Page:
The book tells the story of Pecola Breedlove, an 11-year-old Black girl who is convinced that she is “ugly” and wants lighter skin and blue eyes. Although, controversial this book takes a deep dive into the harshest parts of our society, including amazing writing and storytelling that transports you into the Black experience of the time, and explores themes of self-perception, self-love, and trauma that is reflective and vital even today.

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Are You There God? It’s Me, Margaret By Judy Blume

Are You There God? It’s Me, Margaret by Judy Blume was a literary classic for years in schools as young girls flocked to this book for the comical way it talked about getting periods, buying bras, and puberty. The author Judy Blume has been the target of censorship as many of her books deal with teen issues involving sexuality.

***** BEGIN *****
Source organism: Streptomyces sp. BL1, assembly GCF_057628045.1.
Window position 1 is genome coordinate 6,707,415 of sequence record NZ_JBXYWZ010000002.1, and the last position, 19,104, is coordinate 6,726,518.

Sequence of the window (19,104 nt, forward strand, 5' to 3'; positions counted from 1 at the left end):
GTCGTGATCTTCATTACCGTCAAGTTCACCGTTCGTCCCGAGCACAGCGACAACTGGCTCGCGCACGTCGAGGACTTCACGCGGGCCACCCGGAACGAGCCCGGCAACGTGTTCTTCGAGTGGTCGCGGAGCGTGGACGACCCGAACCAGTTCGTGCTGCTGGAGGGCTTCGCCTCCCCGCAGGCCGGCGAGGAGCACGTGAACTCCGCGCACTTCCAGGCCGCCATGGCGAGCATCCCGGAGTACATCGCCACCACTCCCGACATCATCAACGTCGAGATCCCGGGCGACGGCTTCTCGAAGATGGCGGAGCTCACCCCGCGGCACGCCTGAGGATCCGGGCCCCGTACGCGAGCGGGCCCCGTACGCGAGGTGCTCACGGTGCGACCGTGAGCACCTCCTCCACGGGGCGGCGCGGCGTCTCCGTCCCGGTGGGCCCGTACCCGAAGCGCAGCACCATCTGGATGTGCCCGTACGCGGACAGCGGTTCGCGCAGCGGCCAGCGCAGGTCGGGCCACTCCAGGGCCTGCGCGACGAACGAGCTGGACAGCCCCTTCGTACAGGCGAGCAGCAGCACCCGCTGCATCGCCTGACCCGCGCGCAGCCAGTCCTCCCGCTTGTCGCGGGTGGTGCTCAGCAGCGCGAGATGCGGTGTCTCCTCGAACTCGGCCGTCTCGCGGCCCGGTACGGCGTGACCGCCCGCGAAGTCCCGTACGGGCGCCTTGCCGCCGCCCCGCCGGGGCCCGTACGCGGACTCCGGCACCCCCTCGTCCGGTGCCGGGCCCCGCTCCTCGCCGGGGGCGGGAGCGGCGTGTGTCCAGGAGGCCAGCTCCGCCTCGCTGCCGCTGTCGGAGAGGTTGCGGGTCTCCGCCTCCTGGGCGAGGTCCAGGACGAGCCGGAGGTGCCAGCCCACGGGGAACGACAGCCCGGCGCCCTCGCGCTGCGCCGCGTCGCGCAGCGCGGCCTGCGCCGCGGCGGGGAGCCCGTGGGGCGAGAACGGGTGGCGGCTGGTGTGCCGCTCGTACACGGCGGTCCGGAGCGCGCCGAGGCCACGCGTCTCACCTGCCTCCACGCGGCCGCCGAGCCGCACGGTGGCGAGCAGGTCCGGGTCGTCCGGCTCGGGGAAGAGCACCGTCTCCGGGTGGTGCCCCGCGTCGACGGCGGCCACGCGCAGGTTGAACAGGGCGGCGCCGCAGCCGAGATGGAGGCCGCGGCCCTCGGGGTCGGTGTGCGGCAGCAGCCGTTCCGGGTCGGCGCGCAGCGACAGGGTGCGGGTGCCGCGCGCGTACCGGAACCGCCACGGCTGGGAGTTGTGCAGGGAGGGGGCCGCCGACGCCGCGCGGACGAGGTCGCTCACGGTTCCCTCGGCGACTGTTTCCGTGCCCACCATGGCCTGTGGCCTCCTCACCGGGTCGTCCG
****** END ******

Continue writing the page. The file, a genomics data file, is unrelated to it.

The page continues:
The bestselling 1970 Judy Blume novel has been banned in some schools for the topics of menstruation as it was considered “sexually offensive,” “immoral,” and “profane.” This book is a classic, includes honest and authentic depictions of coming-of-age of girls and is relatable to millions of youth.

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The Hate U Give By Angie Thomas

The Hate U Give is a New York Times Young Adult best seller novel by Angie Thomas which was written in 2017. There was also a movie version released in 2018. Both are about a Black 16-year old girl, Starr, who becomes an activist after witnessing her friend being shot and killed by a police officer.